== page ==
NASA soil moisture mission begins beaming key science

Washington: NASA’s new Soil Moisture Active Passive (SMAP) mission to map global soil moisture and detect whether soils are frozen or thawed has begun science operations.

The first global view, a combined active-passive soil moisture map with a spatial resolution of nine km, shows dry conditions in the southwestern US and in Australia’s interior.

Moist soil conditions are evident in the US Midwest and in eastern regions of the US, Europe and Asia.

“SMAP data will eventually reveal how soil moisture conditions are changing over time in response to climate and how this impacts regional water availability,” said Dara Entekhabi, science team leader at the Massachusetts Institute of Technology in Cambridge.

SMAP data will be combined with data from other missions like NASA’s Global Precipitation Measurement, Aquarius and Gravity Recovery and Climate Experiment to reveal deeper insights into how the water cycle is evolving at global and regional scales.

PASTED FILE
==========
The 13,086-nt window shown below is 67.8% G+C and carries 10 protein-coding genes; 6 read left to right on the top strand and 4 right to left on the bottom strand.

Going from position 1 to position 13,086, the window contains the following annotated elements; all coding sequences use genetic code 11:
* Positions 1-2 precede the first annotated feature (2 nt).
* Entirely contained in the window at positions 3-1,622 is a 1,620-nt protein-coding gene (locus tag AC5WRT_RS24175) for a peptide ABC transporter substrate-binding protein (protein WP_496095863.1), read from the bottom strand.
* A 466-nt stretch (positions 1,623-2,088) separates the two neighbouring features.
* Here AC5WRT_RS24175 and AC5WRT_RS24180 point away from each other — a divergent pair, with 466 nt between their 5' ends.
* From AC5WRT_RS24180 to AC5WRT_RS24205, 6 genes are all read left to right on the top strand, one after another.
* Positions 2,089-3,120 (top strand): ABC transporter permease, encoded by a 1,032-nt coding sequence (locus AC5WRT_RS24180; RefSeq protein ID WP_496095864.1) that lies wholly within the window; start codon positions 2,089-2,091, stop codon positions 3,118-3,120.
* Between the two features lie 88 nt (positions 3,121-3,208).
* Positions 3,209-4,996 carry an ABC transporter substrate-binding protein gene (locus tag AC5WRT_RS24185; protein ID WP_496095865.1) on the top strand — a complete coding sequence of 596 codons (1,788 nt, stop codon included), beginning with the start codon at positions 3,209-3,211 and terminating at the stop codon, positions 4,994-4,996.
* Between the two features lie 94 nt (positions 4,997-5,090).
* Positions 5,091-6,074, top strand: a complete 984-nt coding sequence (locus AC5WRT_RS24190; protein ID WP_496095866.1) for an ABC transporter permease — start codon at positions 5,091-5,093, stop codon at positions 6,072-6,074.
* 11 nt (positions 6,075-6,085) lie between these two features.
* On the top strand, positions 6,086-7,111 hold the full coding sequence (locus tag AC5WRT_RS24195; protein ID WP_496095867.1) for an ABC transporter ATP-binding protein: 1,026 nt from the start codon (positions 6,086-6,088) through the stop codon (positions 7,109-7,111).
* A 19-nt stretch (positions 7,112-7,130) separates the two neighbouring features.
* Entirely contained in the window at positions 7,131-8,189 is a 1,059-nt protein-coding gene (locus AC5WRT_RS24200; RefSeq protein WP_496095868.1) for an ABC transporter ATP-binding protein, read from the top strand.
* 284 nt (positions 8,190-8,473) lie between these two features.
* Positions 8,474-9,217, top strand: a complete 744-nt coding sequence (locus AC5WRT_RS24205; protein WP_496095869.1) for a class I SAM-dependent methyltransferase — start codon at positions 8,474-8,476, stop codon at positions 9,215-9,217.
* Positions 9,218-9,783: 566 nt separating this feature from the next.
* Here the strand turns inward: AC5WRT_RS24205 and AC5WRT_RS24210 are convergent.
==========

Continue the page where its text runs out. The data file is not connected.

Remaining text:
Launched on January 31 on a three-year mission, SMAP will help scientists understand links among Earth’s water, energy and carbon cycles and reduce uncertainties in predicting climate.

It will also enhance our ability to monitor and predict natural hazards like floods and droughts.

SMAP data have additional practical applications, including improved weather forecasting and crop yield predictions.

“Fourteen years after the concept for a NASA mission to map global soil moisture was first proposed, SMAP now has formally transitioned to routine science operations,” added Kent Kellogg, SMAP project manager.

SMAP’s two instruments produce the highest-resolution, most accurate soil moisture maps ever obtained from space.

The spacecraft’s radar transmits microwave pulses to the ground and measures the strength of the signals that bounce back from the Earth, whereas its radiometer measures microwaves that are naturally emitted from Earth’s surface.